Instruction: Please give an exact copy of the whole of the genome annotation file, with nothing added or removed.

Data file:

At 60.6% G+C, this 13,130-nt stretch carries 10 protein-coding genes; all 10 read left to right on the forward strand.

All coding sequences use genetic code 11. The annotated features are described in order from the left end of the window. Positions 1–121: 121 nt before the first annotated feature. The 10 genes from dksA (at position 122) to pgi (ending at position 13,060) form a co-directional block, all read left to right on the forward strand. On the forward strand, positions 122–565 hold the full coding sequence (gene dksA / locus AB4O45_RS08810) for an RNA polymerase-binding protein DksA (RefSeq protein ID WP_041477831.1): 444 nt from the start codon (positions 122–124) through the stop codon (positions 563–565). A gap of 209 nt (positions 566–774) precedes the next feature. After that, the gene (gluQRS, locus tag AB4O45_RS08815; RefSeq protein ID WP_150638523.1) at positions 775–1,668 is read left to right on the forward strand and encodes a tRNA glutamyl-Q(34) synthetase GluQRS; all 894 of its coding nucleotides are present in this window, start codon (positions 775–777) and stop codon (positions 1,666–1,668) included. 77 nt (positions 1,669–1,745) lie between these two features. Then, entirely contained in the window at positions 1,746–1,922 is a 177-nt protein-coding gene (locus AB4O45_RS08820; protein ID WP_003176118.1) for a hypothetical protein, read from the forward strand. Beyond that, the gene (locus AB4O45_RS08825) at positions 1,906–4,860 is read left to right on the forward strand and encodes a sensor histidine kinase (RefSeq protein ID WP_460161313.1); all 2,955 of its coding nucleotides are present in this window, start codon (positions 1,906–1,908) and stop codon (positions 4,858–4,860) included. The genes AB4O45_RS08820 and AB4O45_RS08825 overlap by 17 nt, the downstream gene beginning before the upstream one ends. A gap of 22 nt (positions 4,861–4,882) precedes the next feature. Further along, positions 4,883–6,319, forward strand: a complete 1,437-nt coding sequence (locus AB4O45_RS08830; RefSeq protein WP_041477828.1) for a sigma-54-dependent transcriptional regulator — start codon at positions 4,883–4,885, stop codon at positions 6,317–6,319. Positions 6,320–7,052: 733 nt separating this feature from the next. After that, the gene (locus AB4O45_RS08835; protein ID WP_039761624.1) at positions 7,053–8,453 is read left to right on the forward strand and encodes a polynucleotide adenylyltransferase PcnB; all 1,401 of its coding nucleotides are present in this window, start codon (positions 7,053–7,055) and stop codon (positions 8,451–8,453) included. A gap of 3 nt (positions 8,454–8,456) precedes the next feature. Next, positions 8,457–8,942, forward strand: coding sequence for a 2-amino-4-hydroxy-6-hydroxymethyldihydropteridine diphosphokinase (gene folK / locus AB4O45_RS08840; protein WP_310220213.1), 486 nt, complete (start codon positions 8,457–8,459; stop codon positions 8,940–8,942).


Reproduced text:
At 60.6% G+C, this 13,130-nt stretch carries 10 protein-coding genes; all 10 read left to right on the forward strand.

All coding sequences use genetic code 11. The annotated features are described in order from the left end of the window. Positions 1–121: 121 nt before the first annotated feature. The 10 genes from dksA (at position 122) to pgi (ending at position 13,060) form a co-directional block, all read left to right on the forward strand. On the forward strand, positions 122–565 hold the full coding sequence (gene dksA / locus AB4O45_RS08810) for an RNA polymerase-binding protein DksA (RefSeq protein ID WP_041477831.1): 444 nt from the start codon (positions 122–124) through the stop codon (positions 563–565). A gap of 209 nt (positions 566–774) precedes the next feature. After that, the gene (gluQRS, locus tag AB4O45_RS08815; RefSeq protein ID WP_150638523.1) at positions 775–1,668 is read left to right on the forward strand and encodes a tRNA glutamyl-Q(34) synthetase GluQRS; all 894 of its coding nucleotides are present in this window, start codon (positions 775–777) and stop codon (positions 1,666–1,668) included. 77 nt (positions 1,669–1,745) lie between these two features. Then, entirely contained in the window at positions 1,746–1,922 is a 177-nt protein-coding gene (locus AB4O45_RS08820; protein ID WP_003176118.1) for a hypothetical protein, read from the forward strand. Beyond that, the gene (locus AB4O45_RS08825) at positions 1,906–4,860 is read left to right on the forward strand and encodes a sensor histidine kinase (RefSeq protein ID WP_460161313.1); all 2,955 of its coding nucleotides are present in this window, start codon (positions 1,906–1,908) and stop codon (positions 4,858–4,860) included. The genes AB4O45_RS08820 and AB4O45_RS08825 overlap by 17 nt, the downstream gene beginning before the upstream one ends. A gap of 22 nt (positions 4,861–4,882) precedes the next feature. Further along, positions 4,883–6,319, forward strand: a complete 1,437-nt coding sequence (locus AB4O45_RS08830; RefSeq protein WP_041477828.1) for a sigma-54-dependent transcriptional regulator — start codon at positions 4,883–4,885, stop codon at positions 6,317–6,319. Positions 6,320–7,052: 733 nt separating this feature from the next. After that, the gene (locus AB4O45_RS08835; protein ID WP_039761624.1) at positions 7,053–8,453 is read left to right on the forward strand and encodes a polynucleotide adenylyltransferase PcnB; all 1,401 of its coding nucleotides are present in this window, start codon (positions 7,053–7,055) and stop codon (positions 8,451–8,453) included. A gap of 3 nt (positions 8,454–8,456) precedes the next feature. Next, positions 8,457–8,942, forward strand: coding sequence for a 2-amino-4-hydroxy-6-hydroxymethyldihydropteridine diphosphokinase (gene folK / locus AB4O45_RS08840; protein WP_310220213.1), 486 nt, complete (start codon positions 8,457–8,459; stop codon positions 8,940–8,942).